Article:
07/02/04 

1. Ripple Carry AdderThe ripple carry adder is composed of a chain of full adders with length n, where n is the length of the input operands. 1.1 Full AdderThe following Boolean expressions describe the full adder.
where a and b are the input operands and p and g are the propagate and generate signals respectively. Carry is propagated if p is high or is generated if g is high. Thus, the sum S and carryout C_{o} signals can be expressed as:
where C_{i} is the carryin signal. 2. Carry Lookahead AdderWeinberger and Smith proposed this scheme in 1958 [1]. It uses lookahead technique rather than carryrippling technique to speedup the carry propagation. By using additional logics, group generate and propagate signals can be generated. Equation 3‑3, Equation 3‑4 and Equation 3‑5 show the logical expression of prefix4 group generate, propagate and carryout signals respectively. Thus, multiple levels of carrylookahead logics can be used to propagate carryin from the least significant bit (LSB) to the most significant bit (MSB).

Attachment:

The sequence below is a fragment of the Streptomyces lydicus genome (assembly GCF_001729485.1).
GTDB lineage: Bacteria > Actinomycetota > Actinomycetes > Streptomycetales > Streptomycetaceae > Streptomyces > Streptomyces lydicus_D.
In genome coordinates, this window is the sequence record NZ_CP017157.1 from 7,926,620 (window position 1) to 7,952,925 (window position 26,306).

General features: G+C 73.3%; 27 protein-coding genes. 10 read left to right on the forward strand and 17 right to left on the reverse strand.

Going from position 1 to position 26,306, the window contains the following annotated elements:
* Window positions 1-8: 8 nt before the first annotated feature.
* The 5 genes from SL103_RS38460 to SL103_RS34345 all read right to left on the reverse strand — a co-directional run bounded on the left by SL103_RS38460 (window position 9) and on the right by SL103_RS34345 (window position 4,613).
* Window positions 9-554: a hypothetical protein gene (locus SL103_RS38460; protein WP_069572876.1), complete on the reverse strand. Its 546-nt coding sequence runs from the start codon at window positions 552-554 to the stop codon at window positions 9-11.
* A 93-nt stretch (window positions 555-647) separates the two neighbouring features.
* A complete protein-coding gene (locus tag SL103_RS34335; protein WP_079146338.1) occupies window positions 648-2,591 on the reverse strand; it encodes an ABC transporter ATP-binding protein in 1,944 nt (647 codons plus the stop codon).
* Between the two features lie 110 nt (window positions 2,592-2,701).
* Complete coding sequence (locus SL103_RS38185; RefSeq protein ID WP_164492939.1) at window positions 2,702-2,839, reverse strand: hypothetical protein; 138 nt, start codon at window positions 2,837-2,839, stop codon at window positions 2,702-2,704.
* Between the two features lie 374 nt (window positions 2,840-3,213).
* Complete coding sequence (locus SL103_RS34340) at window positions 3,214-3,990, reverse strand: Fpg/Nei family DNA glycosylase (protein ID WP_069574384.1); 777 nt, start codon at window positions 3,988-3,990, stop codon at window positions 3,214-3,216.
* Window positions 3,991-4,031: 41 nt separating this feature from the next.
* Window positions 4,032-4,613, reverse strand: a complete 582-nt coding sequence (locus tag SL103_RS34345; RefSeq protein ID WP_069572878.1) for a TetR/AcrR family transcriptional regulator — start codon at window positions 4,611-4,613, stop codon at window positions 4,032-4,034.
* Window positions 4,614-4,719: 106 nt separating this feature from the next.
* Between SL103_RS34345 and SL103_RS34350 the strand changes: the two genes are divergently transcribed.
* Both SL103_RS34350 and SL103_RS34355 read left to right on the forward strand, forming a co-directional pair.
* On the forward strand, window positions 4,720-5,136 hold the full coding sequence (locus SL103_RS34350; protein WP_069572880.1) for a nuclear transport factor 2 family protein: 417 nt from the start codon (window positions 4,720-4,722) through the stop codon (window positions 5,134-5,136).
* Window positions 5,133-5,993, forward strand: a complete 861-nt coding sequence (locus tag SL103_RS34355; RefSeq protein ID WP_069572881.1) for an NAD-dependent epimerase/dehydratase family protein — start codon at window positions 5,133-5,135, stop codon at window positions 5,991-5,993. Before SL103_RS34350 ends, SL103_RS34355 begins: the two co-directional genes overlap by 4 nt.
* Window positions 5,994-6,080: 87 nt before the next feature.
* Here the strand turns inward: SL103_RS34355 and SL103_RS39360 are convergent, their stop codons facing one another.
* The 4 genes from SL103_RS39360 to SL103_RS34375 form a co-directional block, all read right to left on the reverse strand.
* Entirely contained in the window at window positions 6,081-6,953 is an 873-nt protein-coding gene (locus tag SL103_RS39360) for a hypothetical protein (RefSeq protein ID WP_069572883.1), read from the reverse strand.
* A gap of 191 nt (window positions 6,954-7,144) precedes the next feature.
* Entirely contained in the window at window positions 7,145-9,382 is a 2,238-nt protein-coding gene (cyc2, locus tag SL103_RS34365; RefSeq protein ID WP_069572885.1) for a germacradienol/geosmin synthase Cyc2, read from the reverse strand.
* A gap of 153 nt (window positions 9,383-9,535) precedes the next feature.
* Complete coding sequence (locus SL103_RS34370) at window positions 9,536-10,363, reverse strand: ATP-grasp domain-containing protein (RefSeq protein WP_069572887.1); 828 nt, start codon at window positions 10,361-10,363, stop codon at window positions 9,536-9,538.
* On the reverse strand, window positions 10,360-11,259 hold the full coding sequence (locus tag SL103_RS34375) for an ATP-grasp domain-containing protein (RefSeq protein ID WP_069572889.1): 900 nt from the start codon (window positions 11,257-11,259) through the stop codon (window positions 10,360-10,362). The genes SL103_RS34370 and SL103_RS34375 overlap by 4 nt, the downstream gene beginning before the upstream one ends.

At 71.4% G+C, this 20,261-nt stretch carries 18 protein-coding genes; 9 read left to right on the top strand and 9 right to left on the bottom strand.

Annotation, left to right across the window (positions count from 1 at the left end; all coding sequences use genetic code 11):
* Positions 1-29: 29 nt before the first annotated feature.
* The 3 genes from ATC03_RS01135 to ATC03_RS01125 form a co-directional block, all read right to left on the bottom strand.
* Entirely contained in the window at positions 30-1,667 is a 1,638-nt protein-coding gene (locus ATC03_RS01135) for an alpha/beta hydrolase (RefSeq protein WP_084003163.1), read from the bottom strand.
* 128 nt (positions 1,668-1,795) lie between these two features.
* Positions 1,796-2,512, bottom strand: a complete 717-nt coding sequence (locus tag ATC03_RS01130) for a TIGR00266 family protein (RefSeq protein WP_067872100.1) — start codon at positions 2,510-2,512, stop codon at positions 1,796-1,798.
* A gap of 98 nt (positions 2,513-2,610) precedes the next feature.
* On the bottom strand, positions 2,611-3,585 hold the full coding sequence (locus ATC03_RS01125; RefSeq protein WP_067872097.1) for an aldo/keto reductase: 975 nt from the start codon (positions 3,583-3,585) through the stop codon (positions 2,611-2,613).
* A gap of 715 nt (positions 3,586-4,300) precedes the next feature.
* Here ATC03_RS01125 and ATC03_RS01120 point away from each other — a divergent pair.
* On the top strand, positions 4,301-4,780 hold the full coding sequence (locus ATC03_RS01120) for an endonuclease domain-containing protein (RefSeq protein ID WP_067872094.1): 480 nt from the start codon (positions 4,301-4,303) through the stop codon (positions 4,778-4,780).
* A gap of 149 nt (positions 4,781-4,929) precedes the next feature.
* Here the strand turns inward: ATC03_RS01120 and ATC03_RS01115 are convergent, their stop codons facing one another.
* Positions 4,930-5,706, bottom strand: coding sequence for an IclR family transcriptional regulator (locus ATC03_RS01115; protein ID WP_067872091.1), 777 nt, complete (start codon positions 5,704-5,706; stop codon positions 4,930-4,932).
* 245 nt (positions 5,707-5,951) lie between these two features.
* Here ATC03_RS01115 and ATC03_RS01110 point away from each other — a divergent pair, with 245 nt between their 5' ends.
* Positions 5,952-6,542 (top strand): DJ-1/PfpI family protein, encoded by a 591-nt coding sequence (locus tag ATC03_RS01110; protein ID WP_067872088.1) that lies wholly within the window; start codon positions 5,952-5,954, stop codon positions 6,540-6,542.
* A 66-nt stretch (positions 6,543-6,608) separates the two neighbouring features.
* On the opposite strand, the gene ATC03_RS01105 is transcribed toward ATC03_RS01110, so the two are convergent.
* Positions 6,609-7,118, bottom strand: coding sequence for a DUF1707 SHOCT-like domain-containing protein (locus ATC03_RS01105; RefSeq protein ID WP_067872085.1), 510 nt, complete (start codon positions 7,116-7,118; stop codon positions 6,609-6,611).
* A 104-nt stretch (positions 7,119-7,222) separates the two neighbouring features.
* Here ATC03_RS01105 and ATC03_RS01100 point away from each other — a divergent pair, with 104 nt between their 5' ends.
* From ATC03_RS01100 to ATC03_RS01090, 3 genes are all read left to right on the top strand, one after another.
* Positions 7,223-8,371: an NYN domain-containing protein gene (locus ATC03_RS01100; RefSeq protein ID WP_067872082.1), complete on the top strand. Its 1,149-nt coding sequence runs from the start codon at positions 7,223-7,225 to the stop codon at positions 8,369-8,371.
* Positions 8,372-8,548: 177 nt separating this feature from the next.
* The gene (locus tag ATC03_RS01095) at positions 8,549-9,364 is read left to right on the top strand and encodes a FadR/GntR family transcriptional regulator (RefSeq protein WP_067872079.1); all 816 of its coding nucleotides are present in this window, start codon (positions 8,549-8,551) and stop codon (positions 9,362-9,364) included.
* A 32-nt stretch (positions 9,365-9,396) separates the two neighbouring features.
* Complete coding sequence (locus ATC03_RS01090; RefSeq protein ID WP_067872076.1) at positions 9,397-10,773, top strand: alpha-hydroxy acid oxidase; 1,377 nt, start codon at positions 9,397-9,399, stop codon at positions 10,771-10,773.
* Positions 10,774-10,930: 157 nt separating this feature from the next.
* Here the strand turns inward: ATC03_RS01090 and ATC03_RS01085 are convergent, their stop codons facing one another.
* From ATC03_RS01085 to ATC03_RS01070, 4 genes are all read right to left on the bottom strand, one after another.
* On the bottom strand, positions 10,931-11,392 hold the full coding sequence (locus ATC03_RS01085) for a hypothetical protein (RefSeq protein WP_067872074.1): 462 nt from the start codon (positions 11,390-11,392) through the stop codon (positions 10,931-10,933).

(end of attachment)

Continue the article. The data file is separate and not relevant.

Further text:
3. Ling AdderAdder proposed by Ling is an improved version of conventional carrylookahead adder [6]. This approach is faster and less expensive. It replaces the conventional propagate operator from a XOR with an OR gate which results in a much cheaper operation.
Rather than propagating the carry G_{i} as conventional carrylookahead technique do, Ling’s approach replaces G_{i} by H_{i}, where
H_{i} is high means either there is a carryin or a carryout at i^{th} bit. The generate operation can be reformulated as:
The group generate signal can also be reformulated as:
Equation 39 again shows Ling’s scheme would result in much cheaper carry propagation at the cost of more complex sum generation stage. 4. CarrySkip and Variable Block AdderAlternative from carry lookahead schemes, carryskip scheme is proposed first by Kilburn et al to accelerate the carry propagation [2]. It adds additional group carry bypass paths to its ripple path and the carries can bypass the ripple path when the group propagate signal is high. Figure 3‑1 shows the basic structure of an Nbits carryskip adder with kbits per group [25]. The critical signal is generated at LSB, ripples through remaining k1 bits in the least significant group, bypasses N/k  2 groups, ripples through the k1 bits in the most significant group and disseminates at the MSB.